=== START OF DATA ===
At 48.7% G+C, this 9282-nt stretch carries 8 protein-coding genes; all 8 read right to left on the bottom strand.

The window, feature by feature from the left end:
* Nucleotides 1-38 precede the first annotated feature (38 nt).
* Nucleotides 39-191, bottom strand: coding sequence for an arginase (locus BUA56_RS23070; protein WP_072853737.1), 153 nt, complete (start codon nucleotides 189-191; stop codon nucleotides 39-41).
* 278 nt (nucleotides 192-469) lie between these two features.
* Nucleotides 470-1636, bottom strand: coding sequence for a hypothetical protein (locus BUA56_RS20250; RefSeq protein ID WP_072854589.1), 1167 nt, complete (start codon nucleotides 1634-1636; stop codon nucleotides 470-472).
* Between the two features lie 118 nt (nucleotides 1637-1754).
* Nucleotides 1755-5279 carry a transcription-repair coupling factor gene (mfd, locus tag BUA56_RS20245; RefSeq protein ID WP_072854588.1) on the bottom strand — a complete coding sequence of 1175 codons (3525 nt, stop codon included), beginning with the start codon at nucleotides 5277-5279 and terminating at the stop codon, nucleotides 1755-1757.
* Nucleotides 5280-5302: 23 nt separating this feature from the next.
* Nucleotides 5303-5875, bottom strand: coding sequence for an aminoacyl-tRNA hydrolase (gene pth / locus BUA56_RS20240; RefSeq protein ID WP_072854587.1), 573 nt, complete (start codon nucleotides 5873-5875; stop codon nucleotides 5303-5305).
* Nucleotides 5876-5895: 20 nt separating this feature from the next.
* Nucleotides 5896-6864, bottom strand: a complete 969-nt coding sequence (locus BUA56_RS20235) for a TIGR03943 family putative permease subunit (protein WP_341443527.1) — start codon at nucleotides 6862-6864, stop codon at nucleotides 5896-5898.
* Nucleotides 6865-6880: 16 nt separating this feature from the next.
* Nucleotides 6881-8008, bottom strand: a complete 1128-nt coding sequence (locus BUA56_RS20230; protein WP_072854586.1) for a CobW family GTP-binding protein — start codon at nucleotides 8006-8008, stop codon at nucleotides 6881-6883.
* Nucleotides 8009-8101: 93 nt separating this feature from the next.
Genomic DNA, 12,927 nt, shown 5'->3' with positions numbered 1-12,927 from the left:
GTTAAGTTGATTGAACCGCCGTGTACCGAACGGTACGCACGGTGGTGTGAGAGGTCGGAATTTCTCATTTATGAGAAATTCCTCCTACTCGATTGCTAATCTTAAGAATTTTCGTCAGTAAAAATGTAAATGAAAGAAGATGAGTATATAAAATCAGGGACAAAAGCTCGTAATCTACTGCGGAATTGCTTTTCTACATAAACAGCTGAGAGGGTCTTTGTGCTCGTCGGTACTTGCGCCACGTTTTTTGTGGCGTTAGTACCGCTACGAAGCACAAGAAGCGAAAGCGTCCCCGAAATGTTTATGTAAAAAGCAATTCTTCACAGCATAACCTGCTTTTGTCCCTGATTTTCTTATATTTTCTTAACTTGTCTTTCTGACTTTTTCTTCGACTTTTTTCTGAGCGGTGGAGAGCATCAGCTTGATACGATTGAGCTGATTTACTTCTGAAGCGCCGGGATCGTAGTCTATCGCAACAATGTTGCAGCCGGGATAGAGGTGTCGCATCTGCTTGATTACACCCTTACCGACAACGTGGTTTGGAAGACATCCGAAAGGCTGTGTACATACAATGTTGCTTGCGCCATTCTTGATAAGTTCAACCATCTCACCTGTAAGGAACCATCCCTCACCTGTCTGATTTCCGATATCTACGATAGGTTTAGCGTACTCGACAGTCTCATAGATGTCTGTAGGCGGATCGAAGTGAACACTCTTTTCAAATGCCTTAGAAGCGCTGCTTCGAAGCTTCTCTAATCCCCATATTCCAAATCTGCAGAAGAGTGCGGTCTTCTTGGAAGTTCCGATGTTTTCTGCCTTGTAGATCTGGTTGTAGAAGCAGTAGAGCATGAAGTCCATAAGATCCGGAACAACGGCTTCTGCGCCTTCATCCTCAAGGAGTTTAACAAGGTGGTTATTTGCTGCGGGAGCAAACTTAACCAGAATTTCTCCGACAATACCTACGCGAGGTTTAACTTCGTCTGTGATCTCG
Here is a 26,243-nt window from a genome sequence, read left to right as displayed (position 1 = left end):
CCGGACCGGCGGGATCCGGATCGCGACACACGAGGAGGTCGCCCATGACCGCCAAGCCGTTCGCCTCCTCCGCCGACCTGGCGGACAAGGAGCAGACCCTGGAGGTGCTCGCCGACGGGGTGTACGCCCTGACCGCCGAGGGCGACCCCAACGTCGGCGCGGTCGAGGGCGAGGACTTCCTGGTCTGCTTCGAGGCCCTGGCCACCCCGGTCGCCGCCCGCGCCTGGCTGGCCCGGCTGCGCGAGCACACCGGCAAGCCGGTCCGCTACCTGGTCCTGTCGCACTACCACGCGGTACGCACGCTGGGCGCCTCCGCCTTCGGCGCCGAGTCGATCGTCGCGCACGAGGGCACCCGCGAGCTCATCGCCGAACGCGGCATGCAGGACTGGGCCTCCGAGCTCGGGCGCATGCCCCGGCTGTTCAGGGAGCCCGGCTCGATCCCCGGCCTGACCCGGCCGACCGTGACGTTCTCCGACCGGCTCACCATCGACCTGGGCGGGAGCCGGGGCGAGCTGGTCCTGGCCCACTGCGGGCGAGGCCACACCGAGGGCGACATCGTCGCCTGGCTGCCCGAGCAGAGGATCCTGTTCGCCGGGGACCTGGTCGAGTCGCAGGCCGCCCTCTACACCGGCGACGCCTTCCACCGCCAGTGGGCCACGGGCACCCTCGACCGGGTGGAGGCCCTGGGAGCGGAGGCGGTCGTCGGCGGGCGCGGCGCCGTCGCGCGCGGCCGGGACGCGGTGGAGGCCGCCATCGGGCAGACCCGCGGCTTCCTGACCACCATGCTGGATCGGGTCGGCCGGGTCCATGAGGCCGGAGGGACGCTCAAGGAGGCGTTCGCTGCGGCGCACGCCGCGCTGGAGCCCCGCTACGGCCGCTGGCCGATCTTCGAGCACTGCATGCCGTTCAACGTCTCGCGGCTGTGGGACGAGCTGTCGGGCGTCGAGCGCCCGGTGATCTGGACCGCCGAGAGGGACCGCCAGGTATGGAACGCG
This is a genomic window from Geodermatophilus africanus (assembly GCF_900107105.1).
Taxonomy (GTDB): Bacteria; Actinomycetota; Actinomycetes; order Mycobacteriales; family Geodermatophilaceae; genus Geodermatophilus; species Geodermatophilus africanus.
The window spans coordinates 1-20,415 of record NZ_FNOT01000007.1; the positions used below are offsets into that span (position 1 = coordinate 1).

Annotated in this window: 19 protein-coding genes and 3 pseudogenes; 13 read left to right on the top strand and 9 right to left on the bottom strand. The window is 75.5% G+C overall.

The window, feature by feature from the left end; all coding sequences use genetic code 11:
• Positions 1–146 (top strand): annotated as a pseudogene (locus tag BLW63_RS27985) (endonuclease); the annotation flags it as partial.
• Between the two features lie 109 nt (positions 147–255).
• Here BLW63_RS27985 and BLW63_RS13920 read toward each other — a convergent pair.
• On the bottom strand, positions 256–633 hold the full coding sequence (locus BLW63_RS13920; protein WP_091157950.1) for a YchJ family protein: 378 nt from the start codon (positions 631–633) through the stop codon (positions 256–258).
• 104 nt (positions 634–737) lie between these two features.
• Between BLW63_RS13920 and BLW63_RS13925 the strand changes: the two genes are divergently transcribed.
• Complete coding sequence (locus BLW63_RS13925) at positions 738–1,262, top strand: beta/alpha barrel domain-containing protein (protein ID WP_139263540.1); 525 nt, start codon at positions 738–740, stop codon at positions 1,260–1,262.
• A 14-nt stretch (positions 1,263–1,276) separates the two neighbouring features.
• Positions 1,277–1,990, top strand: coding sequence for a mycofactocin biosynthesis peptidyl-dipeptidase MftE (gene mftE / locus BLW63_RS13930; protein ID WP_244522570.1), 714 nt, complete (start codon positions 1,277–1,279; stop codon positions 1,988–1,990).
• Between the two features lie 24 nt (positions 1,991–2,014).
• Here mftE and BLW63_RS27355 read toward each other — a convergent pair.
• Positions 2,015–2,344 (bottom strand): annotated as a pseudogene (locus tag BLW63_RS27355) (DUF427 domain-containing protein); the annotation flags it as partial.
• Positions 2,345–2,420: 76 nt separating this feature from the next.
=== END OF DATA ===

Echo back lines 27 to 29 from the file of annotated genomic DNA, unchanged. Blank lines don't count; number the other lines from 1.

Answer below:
• Here BLW63_RS27985 and BLW63_RS13920 read toward each other — a convergent pair.
• On the bottom strand, positions 256–633 hold the full coding sequence (locus BLW63_RS13920; protein WP_091157950.1) for a YchJ family protein: 378 nt from the start codon (positions 631–633) through the stop codon (positions 256–258).
• 104 nt (positions 634–737) lie between these two features.